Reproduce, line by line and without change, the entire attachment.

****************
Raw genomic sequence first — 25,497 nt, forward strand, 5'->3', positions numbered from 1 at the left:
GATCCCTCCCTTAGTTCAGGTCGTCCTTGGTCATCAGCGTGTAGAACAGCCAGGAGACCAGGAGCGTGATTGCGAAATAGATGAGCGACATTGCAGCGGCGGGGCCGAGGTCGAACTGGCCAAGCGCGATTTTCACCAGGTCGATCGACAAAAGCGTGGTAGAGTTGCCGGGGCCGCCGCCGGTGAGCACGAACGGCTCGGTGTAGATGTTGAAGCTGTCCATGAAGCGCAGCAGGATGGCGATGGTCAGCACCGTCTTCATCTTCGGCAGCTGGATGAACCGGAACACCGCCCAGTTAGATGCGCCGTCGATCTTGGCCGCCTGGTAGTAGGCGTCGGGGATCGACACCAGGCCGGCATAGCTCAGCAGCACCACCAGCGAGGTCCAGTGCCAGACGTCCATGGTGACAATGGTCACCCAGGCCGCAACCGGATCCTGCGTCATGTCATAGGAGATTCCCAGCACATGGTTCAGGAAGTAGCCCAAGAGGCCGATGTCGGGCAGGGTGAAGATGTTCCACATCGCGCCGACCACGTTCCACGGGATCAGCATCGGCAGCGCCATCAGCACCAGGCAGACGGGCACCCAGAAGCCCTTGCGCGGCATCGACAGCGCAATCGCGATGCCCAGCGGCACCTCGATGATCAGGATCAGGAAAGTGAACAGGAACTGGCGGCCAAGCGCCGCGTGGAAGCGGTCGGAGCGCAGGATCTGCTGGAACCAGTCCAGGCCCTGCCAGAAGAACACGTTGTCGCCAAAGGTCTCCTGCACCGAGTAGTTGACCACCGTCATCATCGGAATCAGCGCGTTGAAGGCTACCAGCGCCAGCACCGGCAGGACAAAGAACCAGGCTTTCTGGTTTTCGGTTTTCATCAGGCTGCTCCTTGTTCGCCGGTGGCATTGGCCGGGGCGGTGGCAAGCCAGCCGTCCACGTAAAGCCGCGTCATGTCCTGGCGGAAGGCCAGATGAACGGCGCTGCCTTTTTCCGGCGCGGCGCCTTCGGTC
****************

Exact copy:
Raw genomic sequence first — 25,497 nt, forward strand, 5'->3', positions numbered from 1 at the left:
GATCCCTCCCTTAGTTCAGGTCGTCCTTGGTCATCAGCGTGTAGAACAGCCAGGAGACCAGGAGCGTGATTGCGAAATAGATGAGCGACATTGCAGCGGCGGGGCCGAGGTCGAACTGGCCAAGCGCGATTTTCACCAGGTCGATCGACAAAAGCGTGGTAGAGTTGCCGGGGCCGCCGCCGGTGAGCACGAACGGCTCGGTGTAGATGTTGAAGCTGTCCATGAAGCGCAGCAGGATGGCGATGGTCAGCACCGTCTTCATCTTCGGCAGCTGGATGAACCGGAACACCGCCCAGTTAGATGCGCCGTCGATCTTGGCCGCCTGGTAGTAGGCGTCGGGGATCGACACCAGGCCGGCATAGCTCAGCAGCACCACCAGCGAGGTCCAGTGCCAGACGTCCATGGTGACAATGGTCACCCAGGCCGCAACCGGATCCTGCGTCATGTCATAGGAGATTCCCAGCACATGGTTCAGGAAGTAGCCCAAGAGGCCGATGTCGGGCAGGGTGAAGATGTTCCACATCGCGCCGACCACGTTCCACGGGATCAGCATCGGCAGCGCCATCAGCACCAGGCAGACGGGCACCCAGAAGCCCTTGCGCGGCATCGACAGCGCAATCGCGATGCCCAGCGGCACCTCGATGATCAGGATCAGGAAAGTGAACAGGAACTGGCGGCCAAGCGCCGCGTGGAAGCGGTCGGAGCGCAGGATCTGCTGGAACCAGTCCAGGCCCTGCCAGAAGAACACGTTGTCGCCAAAGGTCTCCTGCACCGAGTAGTTGACCACCGTCATCATCGGAATCAGCGCGTTGAAGGCTACCAGCGCCAGCACCGGCAGGACAAAGAACCAGGCTTTCTGGTTTTCGGTTTTCATCAGGCTGCTCCTTGTTCGCCGGTGGCATTGGCCGGGGCGGTGGCAAGCCAGCCGTCCACGTAAAGCCGCGTCATGTCCTGGCGGAAGGCCAGATGAACGGCGCTGCCTTTTTCCGGCGCGGCGCCTTCGGTC